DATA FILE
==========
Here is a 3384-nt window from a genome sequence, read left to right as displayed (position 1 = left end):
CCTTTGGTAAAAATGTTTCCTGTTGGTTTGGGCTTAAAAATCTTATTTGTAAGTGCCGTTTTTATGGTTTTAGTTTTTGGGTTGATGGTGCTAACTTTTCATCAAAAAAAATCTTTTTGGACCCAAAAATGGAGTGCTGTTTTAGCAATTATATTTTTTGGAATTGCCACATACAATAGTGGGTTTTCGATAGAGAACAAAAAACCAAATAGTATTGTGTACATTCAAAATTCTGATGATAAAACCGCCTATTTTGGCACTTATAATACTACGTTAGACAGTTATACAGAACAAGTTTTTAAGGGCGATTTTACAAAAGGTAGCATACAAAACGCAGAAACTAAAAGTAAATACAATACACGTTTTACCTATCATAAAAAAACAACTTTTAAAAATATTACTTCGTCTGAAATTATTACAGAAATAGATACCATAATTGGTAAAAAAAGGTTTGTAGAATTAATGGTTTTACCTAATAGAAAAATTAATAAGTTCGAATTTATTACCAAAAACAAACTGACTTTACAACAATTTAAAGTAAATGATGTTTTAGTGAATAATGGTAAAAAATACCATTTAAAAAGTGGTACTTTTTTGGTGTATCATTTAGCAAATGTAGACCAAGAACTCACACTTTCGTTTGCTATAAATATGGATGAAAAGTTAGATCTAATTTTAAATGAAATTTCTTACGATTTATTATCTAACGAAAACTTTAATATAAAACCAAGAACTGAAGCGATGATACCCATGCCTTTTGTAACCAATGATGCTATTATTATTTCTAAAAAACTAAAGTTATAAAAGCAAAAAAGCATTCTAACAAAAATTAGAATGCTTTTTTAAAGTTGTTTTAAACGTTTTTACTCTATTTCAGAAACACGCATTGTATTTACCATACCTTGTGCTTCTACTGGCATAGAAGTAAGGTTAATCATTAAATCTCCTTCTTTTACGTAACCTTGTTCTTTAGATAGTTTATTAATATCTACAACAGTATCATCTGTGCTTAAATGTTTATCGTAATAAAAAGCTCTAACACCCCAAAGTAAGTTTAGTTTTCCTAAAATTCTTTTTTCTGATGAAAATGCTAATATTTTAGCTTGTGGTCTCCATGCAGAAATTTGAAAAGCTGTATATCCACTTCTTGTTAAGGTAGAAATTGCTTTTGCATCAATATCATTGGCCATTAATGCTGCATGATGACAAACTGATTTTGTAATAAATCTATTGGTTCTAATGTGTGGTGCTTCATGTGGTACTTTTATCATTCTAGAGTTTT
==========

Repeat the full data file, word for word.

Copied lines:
Here is a 3384-nt window from a genome sequence, read left to right as displayed (position 1 = left end):
CCTTTGGTAAAAATGTTTCCTGTTGGTTTGGGCTTAAAAATCTTATTTGTAAGTGCCGTTTTTATGGTTTTAGTTTTTGGGTTGATGGTGCTAACTTTTCATCAAAAAAAATCTTTTTGGACCCAAAAATGGAGTGCTGTTTTAGCAATTATATTTTTTGGAATTGCCACATACAATAGTGGGTTTTCGATAGAGAACAAAAAACCAAATAGTATTGTGTACATTCAAAATTCTGATGATAAAACCGCCTATTTTGGCACTTATAATACTACGTTAGACAGTTATACAGAACAAGTTTTTAAGGGCGATTTTACAAAAGGTAGCATACAAAACGCAGAAACTAAAAGTAAATACAATACACGTTTTACCTATCATAAAAAAACAACTTTTAAAAATATTACTTCGTCTGAAATTATTACAGAAATAGATACCATAATTGGTAAAAAAAGGTTTGTAGAATTAATGGTTTTACCTAATAGAAAAATTAATAAGTTCGAATTTATTACCAAAAACAAACTGACTTTACAACAATTTAAAGTAAATGATGTTTTAGTGAATAATGGTAAAAAATACCATTTAAAAAGTGGTACTTTTTTGGTGTATCATTTAGCAAATGTAGACCAAGAACTCACACTTTCGTTTGCTATAAATATGGATGAAAAGTTAGATCTAATTTTAAATGAAATTTCTTACGATTTATTATCTAACGAAAACTTTAATATAAAACCAAGAACTGAAGCGATGATACCCATGCCTTTTGTAACCAATGATGCTATTATTATTTCTAAAAAACTAAAGTTATAAAAGCAAAAAAGCATTCTAACAAAAATTAGAATGCTTTTTTAAAGTTGTTTTAAACGTTTTTACTCTATTTCAGAAACACGCATTGTATTTACCATACCTTGTGCTTCTACTGGCATAGAAGTAAGGTTAATCATTAAATCTCCTTCTTTTACGTAACCTTGTTCTTTAGATAGTTTATTAATATCTACAACAGTATCATCTGTGCTTAAATGTTTATCGTAATAAAAAGCTCTAACACCCCAAAGTAAGTTTAGTTTTCCTAAAATTCTTTTTTCTGATGAAAATGCTAATATTTTAGCTTGTGGTCTCCATGCAGAAATTTGAAAAGCTGTATATCCACTTCTTGTTAAGGTAGAAATTGCTTTTGCATCAATATCATTGGCCATTAATGCTGCATGATGACAAACTGATTTTGTAATAAATCTATTGGTTCTAATGTGTGGTGCTTCATGTGGTACTTTTATCATTCTAGAGTTTT